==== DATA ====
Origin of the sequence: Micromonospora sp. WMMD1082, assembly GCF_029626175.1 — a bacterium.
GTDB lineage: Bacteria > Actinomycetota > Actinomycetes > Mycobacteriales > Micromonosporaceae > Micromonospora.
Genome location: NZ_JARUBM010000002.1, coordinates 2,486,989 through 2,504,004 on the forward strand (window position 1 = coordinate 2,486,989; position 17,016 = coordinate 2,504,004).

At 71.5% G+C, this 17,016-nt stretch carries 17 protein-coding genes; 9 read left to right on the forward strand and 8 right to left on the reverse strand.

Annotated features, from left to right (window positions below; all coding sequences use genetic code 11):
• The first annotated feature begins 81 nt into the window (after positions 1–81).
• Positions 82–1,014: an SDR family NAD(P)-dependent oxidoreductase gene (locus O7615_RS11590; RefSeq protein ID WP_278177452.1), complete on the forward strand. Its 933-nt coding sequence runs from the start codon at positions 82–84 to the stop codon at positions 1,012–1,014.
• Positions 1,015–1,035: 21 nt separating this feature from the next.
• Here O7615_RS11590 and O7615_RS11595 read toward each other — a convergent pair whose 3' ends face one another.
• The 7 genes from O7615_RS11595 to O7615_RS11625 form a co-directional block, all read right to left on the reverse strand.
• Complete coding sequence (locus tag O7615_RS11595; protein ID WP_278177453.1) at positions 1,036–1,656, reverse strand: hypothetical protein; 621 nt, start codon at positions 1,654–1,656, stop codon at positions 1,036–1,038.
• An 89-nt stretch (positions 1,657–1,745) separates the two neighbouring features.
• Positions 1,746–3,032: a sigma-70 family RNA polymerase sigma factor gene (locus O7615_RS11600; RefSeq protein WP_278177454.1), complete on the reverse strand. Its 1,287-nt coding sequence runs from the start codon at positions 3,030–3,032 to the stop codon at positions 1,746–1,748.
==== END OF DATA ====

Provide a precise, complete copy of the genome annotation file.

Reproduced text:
Origin of the sequence: Micromonospora sp. WMMD1082, assembly GCF_029626175.1 — a bacterium.
GTDB lineage: Bacteria > Actinomycetota > Actinomycetes > Mycobacteriales > Micromonosporaceae > Micromonospora.
Genome location: NZ_JARUBM010000002.1, coordinates 2,486,989 through 2,504,004 on the forward strand (window position 1 = coordinate 2,486,989; position 17,016 = coordinate 2,504,004).

At 71.5% G+C, this 17,016-nt stretch carries 17 protein-coding genes; 9 read left to right on the forward strand and 8 right to left on the reverse strand.

Annotated features, from left to right (window positions below; all coding sequences use genetic code 11):
• The first annotated feature begins 81 nt into the window (after positions 1–81).
• Positions 82–1,014: an SDR family NAD(P)-dependent oxidoreductase gene (locus O7615_RS11590; RefSeq protein ID WP_278177452.1), complete on the forward strand. Its 933-nt coding sequence runs from the start codon at positions 82–84 to the stop codon at positions 1,012–1,014.
• Positions 1,015–1,035: 21 nt separating this feature from the next.
• Here O7615_RS11590 and O7615_RS11595 read toward each other — a convergent pair whose 3' ends face one another.
• The 7 genes from O7615_RS11595 to O7615_RS11625 form a co-directional block, all read right to left on the reverse strand.
• Complete coding sequence (locus tag O7615_RS11595; protein ID WP_278177453.1) at positions 1,036–1,656, reverse strand: hypothetical protein; 621 nt, start codon at positions 1,654–1,656, stop codon at positions 1,036–1,038.
• An 89-nt stretch (positions 1,657–1,745) separates the two neighbouring features.
• Positions 1,746–3,032: a sigma-70 family RNA polymerase sigma factor gene (locus O7615_RS11600; RefSeq protein WP_278177454.1), complete on the reverse strand. Its 1,287-nt coding sequence runs from the start codon at positions 3,030–3,032 to the stop codon at positions 1,746–1,748.